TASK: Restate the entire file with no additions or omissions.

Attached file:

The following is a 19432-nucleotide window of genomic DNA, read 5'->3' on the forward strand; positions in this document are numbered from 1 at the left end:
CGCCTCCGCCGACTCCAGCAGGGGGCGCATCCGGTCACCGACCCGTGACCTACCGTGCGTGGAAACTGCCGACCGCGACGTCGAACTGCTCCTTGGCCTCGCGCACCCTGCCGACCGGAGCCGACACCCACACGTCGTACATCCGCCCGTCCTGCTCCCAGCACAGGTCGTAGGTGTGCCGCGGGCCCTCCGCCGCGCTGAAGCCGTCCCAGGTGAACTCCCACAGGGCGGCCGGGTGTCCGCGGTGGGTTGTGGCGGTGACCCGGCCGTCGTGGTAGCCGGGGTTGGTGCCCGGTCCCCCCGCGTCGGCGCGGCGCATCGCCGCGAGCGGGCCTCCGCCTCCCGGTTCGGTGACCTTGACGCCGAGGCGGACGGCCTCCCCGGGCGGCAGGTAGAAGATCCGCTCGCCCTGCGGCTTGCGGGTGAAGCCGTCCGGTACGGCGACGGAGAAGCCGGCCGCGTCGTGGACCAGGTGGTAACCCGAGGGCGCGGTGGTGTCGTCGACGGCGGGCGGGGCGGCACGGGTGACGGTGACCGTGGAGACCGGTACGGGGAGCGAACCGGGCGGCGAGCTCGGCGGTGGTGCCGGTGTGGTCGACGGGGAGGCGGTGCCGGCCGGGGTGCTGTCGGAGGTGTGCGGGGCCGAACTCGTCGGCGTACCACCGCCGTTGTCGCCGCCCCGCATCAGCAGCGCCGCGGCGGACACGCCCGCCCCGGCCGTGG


The following is a 19432-nucleotide window of genomic DNA, read 5'->3' on the forward strand; positions in this document are numbered from 1 at the left end:
CGCCTCCGCCGACTCCAGCAGGGGGCGCATCCGGTCACCGACCCGTGACCTACCGTGCGTGGAAACTGCCGACCGCGACGTCGAACTGCTCCTTGGCCTCGCGCACCCTGCCGACCGGAGCCGACACCCACACGTCGTACATCCGCCCGTCCTGCTCCCAGCACAGGTCGTAGGTGTGCCGCGGGCCCTCCGCCGCGCTGAAGCCGTCCCAGGTGAACTCCCACAGGGCGGCCGGGTGTCCGCGGTGGGTTGTGGCGGTGACCCGGCCGTCGTGGTAGCCGGGGTTGGTGCCCGGTCCCCCCGCGTCGGCGCGGCGCATCGCCGCGAGCGGGCCTCCGCCTCCCGGTTCGGTGACCTTGACGCCGAGGCGGACGGCCTCCCCGGGCGGCAGGTAGAAGATCCGCTCGCCCTGCGGCTTGCGGGTGAAGCCGTCCGGTACGGCGACGGAGAAGCCGGCCGCGTCGTGGACCAGGTGGTAACCCGAGGGCGCGGTGGTGTCGTCGACGGCGGGCGGGGCGGCACGGGTGACGGTGACCGTGGAGACCGGTACGGGGAGCGAACCGGGCGGCGAGCTCGGCGGTGGTGCCGGTGTGGTCGACGGGGAGGCGGTGCCGGCCGGGGTGCTGTCGGAGGTGTGCGGGGCCGAACTCGTCGGCGTACCACCGCCGTTGTCGCCGCCCCGCATCAGCAGCGCCGCGGCGGACACGCCCGCCCCGGCCGTGG